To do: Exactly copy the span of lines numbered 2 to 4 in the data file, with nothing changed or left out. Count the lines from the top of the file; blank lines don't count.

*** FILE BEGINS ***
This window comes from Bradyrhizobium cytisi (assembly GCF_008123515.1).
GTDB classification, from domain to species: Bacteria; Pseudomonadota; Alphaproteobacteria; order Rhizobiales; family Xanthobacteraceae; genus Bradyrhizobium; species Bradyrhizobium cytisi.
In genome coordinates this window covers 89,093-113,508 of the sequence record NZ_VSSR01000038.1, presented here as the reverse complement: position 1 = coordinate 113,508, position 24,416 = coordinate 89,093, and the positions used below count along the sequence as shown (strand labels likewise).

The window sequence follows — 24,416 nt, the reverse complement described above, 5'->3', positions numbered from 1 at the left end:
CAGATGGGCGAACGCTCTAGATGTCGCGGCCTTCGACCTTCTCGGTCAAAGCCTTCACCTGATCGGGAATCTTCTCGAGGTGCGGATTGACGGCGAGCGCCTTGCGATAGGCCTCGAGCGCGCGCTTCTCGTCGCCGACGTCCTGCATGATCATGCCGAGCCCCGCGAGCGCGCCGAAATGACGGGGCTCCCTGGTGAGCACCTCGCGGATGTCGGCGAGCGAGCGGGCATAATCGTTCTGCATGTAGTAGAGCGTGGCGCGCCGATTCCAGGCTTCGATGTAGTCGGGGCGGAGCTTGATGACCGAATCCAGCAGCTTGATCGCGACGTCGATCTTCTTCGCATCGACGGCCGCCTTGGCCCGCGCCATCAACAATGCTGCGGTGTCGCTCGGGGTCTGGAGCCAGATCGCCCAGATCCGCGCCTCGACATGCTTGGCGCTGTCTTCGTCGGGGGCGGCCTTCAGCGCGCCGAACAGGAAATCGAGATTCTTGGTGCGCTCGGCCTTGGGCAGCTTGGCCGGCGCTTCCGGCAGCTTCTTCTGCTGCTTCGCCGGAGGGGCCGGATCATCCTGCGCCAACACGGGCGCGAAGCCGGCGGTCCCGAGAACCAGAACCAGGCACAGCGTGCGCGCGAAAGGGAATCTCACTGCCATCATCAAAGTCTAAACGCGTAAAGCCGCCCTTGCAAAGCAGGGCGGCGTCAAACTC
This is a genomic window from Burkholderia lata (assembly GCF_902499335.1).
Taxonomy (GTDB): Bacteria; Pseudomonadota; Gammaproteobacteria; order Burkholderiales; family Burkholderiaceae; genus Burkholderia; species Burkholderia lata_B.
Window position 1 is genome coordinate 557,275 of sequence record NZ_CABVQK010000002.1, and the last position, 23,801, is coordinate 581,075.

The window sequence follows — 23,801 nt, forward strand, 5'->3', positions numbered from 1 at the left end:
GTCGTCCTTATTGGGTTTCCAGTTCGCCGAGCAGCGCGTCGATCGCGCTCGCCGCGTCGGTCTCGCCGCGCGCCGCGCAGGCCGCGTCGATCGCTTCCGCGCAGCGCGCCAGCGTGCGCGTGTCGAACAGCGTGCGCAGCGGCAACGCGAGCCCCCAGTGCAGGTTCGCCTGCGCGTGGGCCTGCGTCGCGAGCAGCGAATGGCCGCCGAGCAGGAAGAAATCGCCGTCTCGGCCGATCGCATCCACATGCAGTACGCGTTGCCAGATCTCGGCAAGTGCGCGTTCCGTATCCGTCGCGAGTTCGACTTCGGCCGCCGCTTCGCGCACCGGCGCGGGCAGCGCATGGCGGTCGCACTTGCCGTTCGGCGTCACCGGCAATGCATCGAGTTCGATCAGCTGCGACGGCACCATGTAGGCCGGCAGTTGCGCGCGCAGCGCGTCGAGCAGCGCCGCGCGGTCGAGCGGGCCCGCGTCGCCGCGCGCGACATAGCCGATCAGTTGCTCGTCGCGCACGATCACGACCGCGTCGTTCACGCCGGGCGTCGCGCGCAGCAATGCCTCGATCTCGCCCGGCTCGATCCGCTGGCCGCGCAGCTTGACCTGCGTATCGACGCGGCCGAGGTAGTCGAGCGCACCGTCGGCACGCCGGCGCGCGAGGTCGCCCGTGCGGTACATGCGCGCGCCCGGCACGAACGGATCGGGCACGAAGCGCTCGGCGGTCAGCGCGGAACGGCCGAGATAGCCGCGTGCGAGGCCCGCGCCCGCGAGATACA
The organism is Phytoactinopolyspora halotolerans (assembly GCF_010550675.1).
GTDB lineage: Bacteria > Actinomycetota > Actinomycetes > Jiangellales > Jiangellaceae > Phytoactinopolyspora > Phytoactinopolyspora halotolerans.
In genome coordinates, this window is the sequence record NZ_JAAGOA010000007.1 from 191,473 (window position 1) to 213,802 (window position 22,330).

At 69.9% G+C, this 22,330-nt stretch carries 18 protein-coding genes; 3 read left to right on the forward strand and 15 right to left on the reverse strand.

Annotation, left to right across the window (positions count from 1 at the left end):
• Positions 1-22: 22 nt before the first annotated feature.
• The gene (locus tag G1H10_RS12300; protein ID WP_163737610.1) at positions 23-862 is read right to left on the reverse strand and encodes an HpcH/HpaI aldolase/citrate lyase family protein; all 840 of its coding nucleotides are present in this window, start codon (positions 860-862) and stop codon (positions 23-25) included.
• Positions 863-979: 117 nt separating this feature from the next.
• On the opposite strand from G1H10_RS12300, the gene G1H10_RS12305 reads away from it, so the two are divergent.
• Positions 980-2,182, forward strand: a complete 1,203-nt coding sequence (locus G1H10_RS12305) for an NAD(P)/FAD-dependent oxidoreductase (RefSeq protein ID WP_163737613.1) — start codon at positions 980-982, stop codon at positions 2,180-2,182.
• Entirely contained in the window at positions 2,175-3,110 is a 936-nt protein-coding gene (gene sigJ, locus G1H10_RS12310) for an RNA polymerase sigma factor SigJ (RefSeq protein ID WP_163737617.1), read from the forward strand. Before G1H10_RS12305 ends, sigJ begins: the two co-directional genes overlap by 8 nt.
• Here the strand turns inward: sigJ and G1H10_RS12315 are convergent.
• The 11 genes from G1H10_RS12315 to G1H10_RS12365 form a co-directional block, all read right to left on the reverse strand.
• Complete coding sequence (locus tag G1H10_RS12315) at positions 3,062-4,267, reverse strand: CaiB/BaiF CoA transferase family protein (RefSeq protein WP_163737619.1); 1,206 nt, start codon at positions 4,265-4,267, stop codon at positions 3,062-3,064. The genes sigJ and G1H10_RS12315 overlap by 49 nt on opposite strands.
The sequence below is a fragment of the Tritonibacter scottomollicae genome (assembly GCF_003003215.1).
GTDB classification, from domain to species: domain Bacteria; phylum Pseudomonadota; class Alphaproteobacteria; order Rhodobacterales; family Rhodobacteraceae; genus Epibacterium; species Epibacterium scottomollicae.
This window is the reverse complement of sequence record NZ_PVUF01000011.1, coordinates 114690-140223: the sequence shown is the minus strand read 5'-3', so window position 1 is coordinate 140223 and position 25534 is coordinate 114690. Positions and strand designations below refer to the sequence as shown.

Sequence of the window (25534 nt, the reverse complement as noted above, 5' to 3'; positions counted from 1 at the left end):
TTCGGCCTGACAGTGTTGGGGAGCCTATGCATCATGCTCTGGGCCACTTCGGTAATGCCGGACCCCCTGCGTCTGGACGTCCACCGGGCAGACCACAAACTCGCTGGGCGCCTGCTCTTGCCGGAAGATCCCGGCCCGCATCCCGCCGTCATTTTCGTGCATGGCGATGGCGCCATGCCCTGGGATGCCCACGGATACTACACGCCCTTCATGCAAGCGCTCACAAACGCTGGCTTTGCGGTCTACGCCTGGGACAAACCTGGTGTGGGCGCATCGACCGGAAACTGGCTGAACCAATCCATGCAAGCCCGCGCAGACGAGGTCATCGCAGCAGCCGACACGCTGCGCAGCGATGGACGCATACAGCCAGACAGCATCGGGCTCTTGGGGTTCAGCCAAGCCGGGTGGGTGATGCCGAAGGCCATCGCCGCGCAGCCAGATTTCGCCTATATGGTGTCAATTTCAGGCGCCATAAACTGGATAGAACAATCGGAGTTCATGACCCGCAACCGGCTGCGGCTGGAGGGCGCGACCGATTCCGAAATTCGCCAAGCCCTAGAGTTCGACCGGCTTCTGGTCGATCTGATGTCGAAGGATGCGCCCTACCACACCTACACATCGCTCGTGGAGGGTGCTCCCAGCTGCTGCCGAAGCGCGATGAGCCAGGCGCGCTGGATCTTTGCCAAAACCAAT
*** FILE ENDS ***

GTDB classification, from domain to species: Bacteria; Pseudomonadota; Alphaproteobacteria; order Rhizobiales; family Xanthobacteraceae; genus Bradyrhizobium; species Bradyrhizobium cytisi.
In genome coordinates this window covers 89,093-113,508 of the sequence record NZ_VSSR01000038.1, presented here as the reverse complement: position 1 = coordinate 113,508, position 24,416 = coordinate 89,093, and the positions used below count along the sequence as shown (strand labels likewise).

The window sequence follows — 24,416 nt, the reverse complement described above, 5'->3', positions numbered from 1 at the left end: